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Attorney's Fees and Costs: D. Conn.

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  • Attorney's Fees and Costs: D. Conn.

    In a recent case from Connecticut, the court awards attorney's fees and costs on the Plaintiff's motion. By way of background, after being denied further benefits and exhausting internal appeals, this ERISA action was brought. The court found that the Defendant had not conducted a full and fair review of the Plaintiff's claim, and that the Defendant operated under under a conflict of interest in denying the Plaintiff's disability status. With respect to attorney's fees, the court utilized the Chambless factors and found:

    Guardian next argues that the Chambless factors weigh against awarding Johnson’s fees
    and costs even if she is eligible for them. I disagree. First, Guardian’s degree of culpability weighs in favor of granting attorney’s fees. To find that Guardian acted culpably, I need not find that it acted in bad faith. Slupinski v. First Unum Life Ins. Co., 554 F.3d 38, 48 (2d Cir. 2009). Rather, it is enough to conclude that its actions involved “the breach of a legal duty or the commission of a fault . . . .” Id. (quotation marks omitted). For example, the Second Circuit found that attorney’s fees were appropriate where a plan administrator “failed to engage in a fair and open-minded consideration of [the] claim.” Paese v. Hartford Life & Acc. Ins. Co., 449 F.3d 435, 451 (2d Cir. 2006). In this case, I concluded that Guardian “did not conduct a full and fair review of [Johnson’s] claim” (ECF No. 37 at 28) and that “conflict of interest may have impacted [Guardian’s] decision to terminate [Johnson’s] benefits.” (Id. at 32.) Guardian’s failings were more than sufficient to establish culpability. Second, both parties agree that Guardian is able to satisfy an award of attorney’s fees.
    (ECF No. 44 at 9). Third, I find that awarding fees may help deter “other persons acting under similar circumstances.” Donachie, 745 F.3d at 46. Specifically, evidence in the record suggested that Guardian evaluated Johnson’s disability in August 2014 and decided to continue paying benefits through 2016. (ECF No. 37 at 32.) Six months later, however, it found out that its payments would increase because they would no longer be offset by social security payments to her son. (Id.) Within days, Guardian decided to re-evaluate Johnson’s claim and ultimately concluded that she was no longer disabled. (Id.) Awarding attorney’s fees in this case may prevent plan administrators in the future from allowing conflicts of interest to taint their assessment of claims in this manner. I find that the fourth Chambless factor, whether the party seeking fees conferred a benefi all beneficiaries of an ERISA plan, is neutral.4 Johnson sought to have her own disability determination overturned by challenging Guardian’s decision-making process. To the extent that her case will benefit others by preventing Guardian from making similar procedural errors in the future, that benefit is already contemplated by the third Chambless factor focusing on deterrence. In any event, “failure to satisfy the [fourth] Chambless factor does not preclude an award of attorneys’ fees.” Locher v. Unum Life Ins. Co. of Am., 389 F.3d 288, 299 (2d Cir. 2004). The fifth factor, the relative merits of the parties’ claims, weighs in Johnson’s favor. Guardian suggests that this factor is neutral or favors them because I found that the case was a “close call.” (ECF No. 44 at 11.) I disagree. If I had reviewed Johnson’s claim de novo, then concluding that it was a “close call” might indicate that the relative merits of the parties’ claims were nearly balanced. Here, however, I concluded that the appropriate standard was arbitrary and capricious review. Guardian can hardly contend that its defense had merit simply because it almost proved its decision-making process was not procedurally inadequate and tainted by conflicts of interest. Johnson bore a heavy burden as a result of the deferential standard of review in this case, but she carried her burden nonetheless. If anything, this factor weighs more heavily in Johnson’s favor as a result of the mismatch in the burdens that Guardian and Johnson faced. Ultimately, four of the five Chambless factors weigh in Johnson’s favor while one is neutral. Given that Johnson achieved “some success on the merits,” I find that awarding attorney’s fees and costs is appropriate in this case.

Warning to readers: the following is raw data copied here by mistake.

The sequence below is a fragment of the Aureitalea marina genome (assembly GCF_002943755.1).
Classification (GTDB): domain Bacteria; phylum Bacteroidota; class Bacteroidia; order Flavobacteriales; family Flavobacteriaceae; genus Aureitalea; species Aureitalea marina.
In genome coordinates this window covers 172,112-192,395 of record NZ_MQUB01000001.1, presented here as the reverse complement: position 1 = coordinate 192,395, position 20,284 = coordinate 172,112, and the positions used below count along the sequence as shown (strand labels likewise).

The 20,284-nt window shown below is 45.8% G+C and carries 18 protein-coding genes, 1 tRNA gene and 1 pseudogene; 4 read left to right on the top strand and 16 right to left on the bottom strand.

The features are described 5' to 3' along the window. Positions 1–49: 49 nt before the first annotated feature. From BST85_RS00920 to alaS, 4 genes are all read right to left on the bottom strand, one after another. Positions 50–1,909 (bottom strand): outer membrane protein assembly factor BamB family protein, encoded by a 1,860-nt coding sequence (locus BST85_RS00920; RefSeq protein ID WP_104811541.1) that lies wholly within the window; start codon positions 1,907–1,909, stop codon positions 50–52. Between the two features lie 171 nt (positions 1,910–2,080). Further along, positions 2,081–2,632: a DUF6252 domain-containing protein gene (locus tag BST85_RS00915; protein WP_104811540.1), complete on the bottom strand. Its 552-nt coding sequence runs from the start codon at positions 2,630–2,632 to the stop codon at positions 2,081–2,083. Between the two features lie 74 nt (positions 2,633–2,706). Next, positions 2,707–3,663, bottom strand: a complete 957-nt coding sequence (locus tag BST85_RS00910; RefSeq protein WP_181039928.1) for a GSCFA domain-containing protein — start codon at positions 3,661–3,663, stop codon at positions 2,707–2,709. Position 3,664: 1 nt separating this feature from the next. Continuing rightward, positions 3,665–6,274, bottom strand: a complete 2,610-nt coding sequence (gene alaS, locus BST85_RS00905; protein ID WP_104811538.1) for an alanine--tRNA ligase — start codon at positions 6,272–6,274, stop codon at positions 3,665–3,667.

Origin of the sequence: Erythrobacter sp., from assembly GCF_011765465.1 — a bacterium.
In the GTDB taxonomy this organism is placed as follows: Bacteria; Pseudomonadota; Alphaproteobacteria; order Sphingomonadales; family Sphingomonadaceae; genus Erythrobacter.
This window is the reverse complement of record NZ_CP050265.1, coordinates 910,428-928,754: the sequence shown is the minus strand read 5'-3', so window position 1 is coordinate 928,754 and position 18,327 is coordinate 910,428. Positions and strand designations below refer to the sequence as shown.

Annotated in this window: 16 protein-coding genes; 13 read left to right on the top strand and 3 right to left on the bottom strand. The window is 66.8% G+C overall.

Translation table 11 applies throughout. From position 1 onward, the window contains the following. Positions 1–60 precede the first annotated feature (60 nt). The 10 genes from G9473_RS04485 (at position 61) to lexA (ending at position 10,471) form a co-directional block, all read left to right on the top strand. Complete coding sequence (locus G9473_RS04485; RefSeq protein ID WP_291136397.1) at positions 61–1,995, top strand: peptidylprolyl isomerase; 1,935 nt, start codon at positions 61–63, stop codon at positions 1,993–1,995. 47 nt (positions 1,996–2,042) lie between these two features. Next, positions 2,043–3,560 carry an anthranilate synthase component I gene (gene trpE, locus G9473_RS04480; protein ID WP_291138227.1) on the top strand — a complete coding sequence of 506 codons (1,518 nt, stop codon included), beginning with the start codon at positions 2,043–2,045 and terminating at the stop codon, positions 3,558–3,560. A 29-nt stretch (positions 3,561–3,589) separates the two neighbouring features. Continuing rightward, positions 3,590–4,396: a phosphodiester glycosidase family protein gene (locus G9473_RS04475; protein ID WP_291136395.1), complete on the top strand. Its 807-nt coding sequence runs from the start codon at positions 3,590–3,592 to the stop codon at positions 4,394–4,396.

Ultimately, after finding that the costs and fees were reasonable, the court granted the Plaintiff's motion. The full opinion is attached below.
    Attached Files
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